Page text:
Les, thank you for your patience.
If you live in more than one property you can tell HMRC which one you want to be treated as your main home, or 'principal residence', for Capital Gains Tax purposes. You do have to reside in, not just own, the property to nominate it as your main home.
You have to make the nomination within two years of changing the number of properties you live in, whether the change is an increase in the number of homes or a decrease.
Based on what you have stated, it appears you did not nominate this property as your main residence within the permitted time scale.
So this property becomes your only and main residence from Feb 2015.
Generally, if you have lived in your home and it has been your only home all the time that you owned it, you will not have to pay Capital Gains Tax on any money you make when you sell it because it will be covered by Private Residence Relief.
Even if you no longer live in your property, you can still qualify for the full amount of Private Residence Relief, provided that:
- the property has been your main home from the time that you bought it
- it has otherwise fully qualified for Private Residence Relief
- you sell it within 18 months of moving out or it no longer being your main home
Now we come to your question "This property is now my only home but what happens regarding Capital Gains Tax if I sell this property in the next few months?"
Consider this scenario as an example...
Date property bought – Feb 2010
Period covered when property let rent free or empty – Feb 2010 to Jan 2015 = 60 months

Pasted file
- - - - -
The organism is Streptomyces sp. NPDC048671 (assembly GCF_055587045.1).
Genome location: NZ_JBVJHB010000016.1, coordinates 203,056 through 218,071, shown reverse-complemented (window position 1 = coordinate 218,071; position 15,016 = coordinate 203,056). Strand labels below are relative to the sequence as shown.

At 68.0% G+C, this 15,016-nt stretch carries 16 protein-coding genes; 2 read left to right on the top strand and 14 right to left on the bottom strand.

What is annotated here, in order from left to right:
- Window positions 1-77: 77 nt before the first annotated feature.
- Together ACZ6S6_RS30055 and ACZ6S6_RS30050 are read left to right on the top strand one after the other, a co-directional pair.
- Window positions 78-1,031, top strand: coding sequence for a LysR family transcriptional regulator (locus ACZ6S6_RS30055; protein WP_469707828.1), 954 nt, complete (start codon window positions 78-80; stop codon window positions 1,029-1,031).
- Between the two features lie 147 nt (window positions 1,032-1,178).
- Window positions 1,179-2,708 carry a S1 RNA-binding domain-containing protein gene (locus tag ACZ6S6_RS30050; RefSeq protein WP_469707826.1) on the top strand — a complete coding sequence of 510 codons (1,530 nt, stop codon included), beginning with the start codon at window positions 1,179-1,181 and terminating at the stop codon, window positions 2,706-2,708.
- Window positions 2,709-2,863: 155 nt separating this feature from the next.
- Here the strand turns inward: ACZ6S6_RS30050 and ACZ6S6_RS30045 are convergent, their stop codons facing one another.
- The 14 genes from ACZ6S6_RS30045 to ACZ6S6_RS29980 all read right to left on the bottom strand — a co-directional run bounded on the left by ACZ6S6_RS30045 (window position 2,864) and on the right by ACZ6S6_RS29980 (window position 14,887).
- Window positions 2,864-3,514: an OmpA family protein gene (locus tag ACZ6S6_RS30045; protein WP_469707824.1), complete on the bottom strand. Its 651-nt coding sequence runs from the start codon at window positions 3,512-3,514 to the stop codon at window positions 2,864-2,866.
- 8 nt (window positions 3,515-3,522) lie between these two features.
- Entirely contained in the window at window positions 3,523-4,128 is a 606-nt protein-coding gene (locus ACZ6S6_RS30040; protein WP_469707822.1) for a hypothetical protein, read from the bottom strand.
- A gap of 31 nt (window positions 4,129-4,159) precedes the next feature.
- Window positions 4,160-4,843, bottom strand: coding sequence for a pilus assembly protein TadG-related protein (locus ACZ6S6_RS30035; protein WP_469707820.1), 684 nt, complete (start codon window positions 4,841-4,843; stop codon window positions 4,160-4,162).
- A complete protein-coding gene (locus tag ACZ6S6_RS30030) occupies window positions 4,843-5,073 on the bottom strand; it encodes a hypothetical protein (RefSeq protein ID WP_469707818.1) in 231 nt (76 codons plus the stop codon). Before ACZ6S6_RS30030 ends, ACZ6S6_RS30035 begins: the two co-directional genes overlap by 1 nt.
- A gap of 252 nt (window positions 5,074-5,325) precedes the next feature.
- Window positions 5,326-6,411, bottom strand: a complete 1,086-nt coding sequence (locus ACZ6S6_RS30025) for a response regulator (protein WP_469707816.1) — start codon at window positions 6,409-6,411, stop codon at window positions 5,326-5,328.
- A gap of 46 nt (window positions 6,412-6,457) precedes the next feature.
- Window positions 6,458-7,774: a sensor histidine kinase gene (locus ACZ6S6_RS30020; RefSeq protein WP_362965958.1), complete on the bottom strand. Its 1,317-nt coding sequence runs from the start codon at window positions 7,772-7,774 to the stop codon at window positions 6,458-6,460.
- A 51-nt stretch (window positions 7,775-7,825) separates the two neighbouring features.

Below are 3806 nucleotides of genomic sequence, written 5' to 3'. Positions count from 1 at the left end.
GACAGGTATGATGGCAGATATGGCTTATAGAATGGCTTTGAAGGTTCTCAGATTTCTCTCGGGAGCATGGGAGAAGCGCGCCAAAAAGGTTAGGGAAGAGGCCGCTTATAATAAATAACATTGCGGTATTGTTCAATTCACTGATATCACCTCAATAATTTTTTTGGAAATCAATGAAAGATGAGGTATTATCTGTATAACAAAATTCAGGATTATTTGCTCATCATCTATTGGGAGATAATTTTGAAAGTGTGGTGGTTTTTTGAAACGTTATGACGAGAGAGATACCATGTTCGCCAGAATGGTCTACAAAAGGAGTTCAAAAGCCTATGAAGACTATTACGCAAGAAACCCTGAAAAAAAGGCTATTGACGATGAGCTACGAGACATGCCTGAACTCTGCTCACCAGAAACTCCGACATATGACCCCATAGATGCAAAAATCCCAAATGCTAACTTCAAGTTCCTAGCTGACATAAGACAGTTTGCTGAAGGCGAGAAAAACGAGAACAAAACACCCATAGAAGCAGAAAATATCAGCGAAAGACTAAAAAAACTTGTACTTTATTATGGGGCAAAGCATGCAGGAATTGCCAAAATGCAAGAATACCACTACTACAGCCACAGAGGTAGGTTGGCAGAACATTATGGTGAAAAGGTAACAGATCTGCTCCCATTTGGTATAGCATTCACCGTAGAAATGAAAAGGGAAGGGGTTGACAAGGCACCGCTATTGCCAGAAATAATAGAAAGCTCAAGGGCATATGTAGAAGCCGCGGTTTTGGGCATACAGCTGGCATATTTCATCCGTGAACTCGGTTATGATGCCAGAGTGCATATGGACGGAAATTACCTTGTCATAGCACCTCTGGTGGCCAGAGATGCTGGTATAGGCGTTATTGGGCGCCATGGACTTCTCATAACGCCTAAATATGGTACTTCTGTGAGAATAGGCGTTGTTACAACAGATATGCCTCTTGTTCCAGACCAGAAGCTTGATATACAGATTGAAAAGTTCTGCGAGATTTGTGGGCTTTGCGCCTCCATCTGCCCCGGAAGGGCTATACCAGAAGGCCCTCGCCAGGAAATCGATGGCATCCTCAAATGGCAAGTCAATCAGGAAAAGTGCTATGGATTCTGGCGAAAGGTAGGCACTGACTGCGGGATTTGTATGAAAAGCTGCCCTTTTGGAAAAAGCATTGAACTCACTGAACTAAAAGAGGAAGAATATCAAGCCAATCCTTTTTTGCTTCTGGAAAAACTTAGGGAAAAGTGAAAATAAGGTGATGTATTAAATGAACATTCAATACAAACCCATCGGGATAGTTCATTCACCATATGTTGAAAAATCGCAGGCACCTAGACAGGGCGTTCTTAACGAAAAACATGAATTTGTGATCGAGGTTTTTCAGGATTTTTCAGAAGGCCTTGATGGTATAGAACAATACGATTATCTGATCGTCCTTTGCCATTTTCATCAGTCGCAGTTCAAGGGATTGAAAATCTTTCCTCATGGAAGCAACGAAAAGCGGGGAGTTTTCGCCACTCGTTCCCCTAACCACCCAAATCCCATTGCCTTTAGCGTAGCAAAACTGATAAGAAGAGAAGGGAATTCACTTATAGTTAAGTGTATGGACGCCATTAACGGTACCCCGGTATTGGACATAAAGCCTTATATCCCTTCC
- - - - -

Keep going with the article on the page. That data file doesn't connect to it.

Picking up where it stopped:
Period property used as main residence - Feb 2015 to Jan 2016 = 12 months
Bought another property and moved out of this property – Feb 2016
Property sold in Mar 2017
Period post move out – Feb 2016 to Mar 2017 = 14 months
Total period of ownership Feb 2010 to Mar 2017 (60+12+14) = 86 months
Capital gains calculation
Principal private residence relief = 12 months
Additional relief = 14 months
Total relief (12+14) = 26 months
Chargeable gain (86-26) = 60 out of 86 months or 69.8% of the gain.
If you make a gain of £100,000 then £69,800 would be be chargeabl e to CGT.
You would get your gains allowance (currently £11,000) against this gain and the balance would be taxed at 18%, 28% or a combination of both depending on your total taxable income in the year of sale.
Taking my figures as an example, maximum CGT would be (69,800-11,000) £58,800 at 28%
I hope this is helpful and answers your question.
If you have any other questions, please ask me before you rate my service – I’ll be happy to respond.